Somers, Montana

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Somers, Montana
Census-designated place
Location of Somers, Montana
Location of Somers, Montana
Coordinates: 48°4′47″N 114°13′40″W / 48.07972°N 114.22778°W / 48.07972; -114.22778Coordinates: 48°4′47″N 114°13′40″W / 48.07972°N 114.22778°W / 48.07972; -114.22778
Country United States
State Montana
County Flathead
 • Mayor Eugene Paterson
 • Total 3.00 sq mi (7.78 km2)
 • Land 2.95 sq mi (7.64 km2)
 • Water 0.05 sq mi (0.14 km2)
Elevation 2,917 ft (889 m)
Population (2010)
 • Total 1,109
 • Density 373/sq mi (144.2/km2)
Time zone Mountain (MST) (UTC-7)
 • Summer (DST) MDT (UTC-6)
ZIP code 59932
Area code(s) 406
FIPS code 30-69475
GNIS feature ID 0790849

Somers is an unincorporated community and census-designated place (CDP) in Flathead County, Montana, United States. The population was 1,109 at the 2010 census,[1] up from 556 at the 2000 census.


In 1909, the Industrial Worker, a newspaper published out of Seattle by the Industrial Workers of the World, described Somers thus:[2]

The nearest approach to hell on earth is at Somers, Mont. The principal industry at Somers is sawing railroad ties for Jim Hill. Jimmy owns everything around Somers including the water, docks, sawmills, county roads, and all the land that the town is situated on. Jimmy also owns the United States postoffice and nearly all the judges and lawyers in Flathead county.

— F. W. Heslewood

The IWW at the time was in dispute with Jim Hill in connection with strike waves throughout the Flathead Valley, especially centered in Kalispell.[3] Sawmill workers organized with the IWW struck at the Somers Lumber Company, with company management quickly hiring scab labor and blacklisting union members as a result. Tensions reached their peak in late July 1909, when the IWW warned unemployed workers to stay away from Somers to avoid the conditions there.[4]


Somers is located in south-central Flathead County at 48°4′47″N 114°13′40″W / 48.07972°N 114.22778°W / 48.07972; -114.22778 (48.079826, -114.227722),[5] at the north end of Flathead Lake. It is bordered to the south by Lakeside. U.S. Route 93 passes through the community, leading north 9 miles (14 km) to Kalispell and south 42 miles (68 km) to Polson at the other end of the lake.

According to the United States Census Bureau, the Somers CDP has a total area of 3.0 square miles (7.8 km2), of which 2.9 square miles (7.6 km2) is land and 0.04 square miles (0.1 km2), or 1.86%, is water.[1]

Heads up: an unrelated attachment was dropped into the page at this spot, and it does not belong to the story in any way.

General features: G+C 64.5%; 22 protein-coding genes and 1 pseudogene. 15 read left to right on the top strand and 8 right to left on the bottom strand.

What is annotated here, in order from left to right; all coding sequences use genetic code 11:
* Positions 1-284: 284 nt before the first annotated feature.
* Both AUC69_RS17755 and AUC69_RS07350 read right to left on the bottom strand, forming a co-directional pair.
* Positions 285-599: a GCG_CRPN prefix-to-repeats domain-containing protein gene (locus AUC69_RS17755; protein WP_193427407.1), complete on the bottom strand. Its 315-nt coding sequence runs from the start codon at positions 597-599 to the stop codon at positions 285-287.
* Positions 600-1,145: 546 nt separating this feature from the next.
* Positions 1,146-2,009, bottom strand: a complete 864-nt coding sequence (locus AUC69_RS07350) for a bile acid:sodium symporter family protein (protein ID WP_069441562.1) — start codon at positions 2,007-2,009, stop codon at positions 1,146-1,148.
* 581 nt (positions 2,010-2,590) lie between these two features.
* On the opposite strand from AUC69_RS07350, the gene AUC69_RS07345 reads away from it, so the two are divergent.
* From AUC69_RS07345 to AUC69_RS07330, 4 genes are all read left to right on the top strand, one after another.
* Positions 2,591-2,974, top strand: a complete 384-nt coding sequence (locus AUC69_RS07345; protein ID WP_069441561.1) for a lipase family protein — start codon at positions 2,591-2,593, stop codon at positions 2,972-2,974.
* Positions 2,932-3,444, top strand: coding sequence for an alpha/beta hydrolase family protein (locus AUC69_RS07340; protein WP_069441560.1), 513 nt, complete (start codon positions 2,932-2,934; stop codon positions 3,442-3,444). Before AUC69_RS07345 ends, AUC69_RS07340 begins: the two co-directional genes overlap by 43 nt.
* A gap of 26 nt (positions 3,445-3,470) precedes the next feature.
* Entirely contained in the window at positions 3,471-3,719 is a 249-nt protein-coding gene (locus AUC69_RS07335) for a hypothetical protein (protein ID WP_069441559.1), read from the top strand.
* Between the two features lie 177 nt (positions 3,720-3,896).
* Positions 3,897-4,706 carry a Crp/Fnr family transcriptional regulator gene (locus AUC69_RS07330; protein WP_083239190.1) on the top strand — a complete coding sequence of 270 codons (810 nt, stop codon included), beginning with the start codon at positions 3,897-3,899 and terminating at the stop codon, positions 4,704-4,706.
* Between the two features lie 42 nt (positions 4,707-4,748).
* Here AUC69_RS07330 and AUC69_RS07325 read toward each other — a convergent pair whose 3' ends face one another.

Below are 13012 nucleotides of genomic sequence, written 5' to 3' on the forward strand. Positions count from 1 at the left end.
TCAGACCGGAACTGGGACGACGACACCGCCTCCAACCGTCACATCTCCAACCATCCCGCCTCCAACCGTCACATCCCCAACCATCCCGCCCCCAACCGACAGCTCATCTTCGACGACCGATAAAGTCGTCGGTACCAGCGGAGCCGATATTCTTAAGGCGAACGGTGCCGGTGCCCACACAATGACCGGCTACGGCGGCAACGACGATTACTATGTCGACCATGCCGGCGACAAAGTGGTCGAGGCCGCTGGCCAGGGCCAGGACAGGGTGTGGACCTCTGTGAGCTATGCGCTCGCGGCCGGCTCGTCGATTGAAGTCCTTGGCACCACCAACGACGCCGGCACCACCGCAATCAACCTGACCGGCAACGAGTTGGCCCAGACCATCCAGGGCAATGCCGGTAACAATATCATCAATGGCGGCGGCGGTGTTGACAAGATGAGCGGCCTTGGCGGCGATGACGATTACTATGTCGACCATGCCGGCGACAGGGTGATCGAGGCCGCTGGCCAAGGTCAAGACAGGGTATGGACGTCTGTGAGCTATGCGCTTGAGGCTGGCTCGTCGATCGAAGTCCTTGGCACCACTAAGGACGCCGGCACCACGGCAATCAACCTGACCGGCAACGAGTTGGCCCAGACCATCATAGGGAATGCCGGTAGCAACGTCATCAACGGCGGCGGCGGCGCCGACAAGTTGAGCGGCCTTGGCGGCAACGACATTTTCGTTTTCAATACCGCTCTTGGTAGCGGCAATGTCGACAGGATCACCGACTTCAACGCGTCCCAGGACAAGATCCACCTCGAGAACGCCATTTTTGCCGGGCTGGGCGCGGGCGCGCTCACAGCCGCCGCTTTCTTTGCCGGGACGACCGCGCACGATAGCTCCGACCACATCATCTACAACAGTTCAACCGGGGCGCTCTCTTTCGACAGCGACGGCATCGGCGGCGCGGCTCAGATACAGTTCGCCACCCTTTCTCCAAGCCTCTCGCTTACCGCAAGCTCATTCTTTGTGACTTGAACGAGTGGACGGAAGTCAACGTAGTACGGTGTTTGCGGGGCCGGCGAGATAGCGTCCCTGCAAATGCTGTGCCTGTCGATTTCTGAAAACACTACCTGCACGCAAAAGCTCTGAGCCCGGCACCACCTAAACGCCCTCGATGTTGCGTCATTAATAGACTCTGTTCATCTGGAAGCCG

As of the census[6] of 2000, there were 556 people, 233 households, and 158 families residing in the CDP. The population density was 269.6 people per square mile (104.2/km²). There were 263 housing units at an average density of 127.5 per square mile (49.3/km²). The racial makeup of the CDP was 96.04% White, 0.36% African American, 1.08% Native American, 1.08% from other races, and 1.44% from two or more races. Hispanic or Latino of any race were 3.96% of the population.

There were 233 households out of which 29.2% had children under the age of 18 living with them, 54.9% were married couples living together, 8.2% had a female householder with no husband present, and 31.8% were non-families. 23.6% of all households were made up of individuals and 5.6% had someone living alone who was 65 years of age or older. The average household size was 2.38 and the average family size was 2.85.

In the CDP, the population was spread out with 23.6% under the age of 18, 8.8% from 18 to 24, 28.8% from 25 to 44, 24.3% from 45 to 64, and 14.6% who were 65 years of age or older. The median age was 39 years. For every 100 females there were 109.0 males. For every 100 females age 18 and over, there were 103.3 males.

The median income for a household in the CDP was $30,625, and the median income for a family was $34,286. Males had a median income of $33,125 versus $17,500 for females. The per capita income for the CDP was $13,786. About 7.9% of families and 7.6% of the population were below the poverty line, including 9.0% of those under age 18 and 4.3% of those age 65 or over.


  1. ^ a b "Geographic Identifiers: 2010 Census Summary File 1 (G001), Somers CDP, Montana". American FactFinder. U.S. Census Bureau. Retrieved June 9, 2016. 
  2. ^ Heslewood, F. W. (29 July 1909). "The Somers Strike". Industrial Worker. 1 (20). p. 1. 
  3. ^ Janders, Oliver. "IWW Yearbook 1909". IWW History Project. University of Washington. Retrieved 18 April 2016. 
  4. ^ Duddy, Joe (15 July 1909). "Conditions in Flathead Valley". Industrial Worker. 1 (18). p. 3. 
  5. ^ "US Gazetteer files: 2010, 2000, and 1990". United States Census Bureau. 2011-02-12. Retrieved 2011-04-23. 
  6. ^ "American FactFinder". United States Census Bureau. Retrieved 2008-01-31.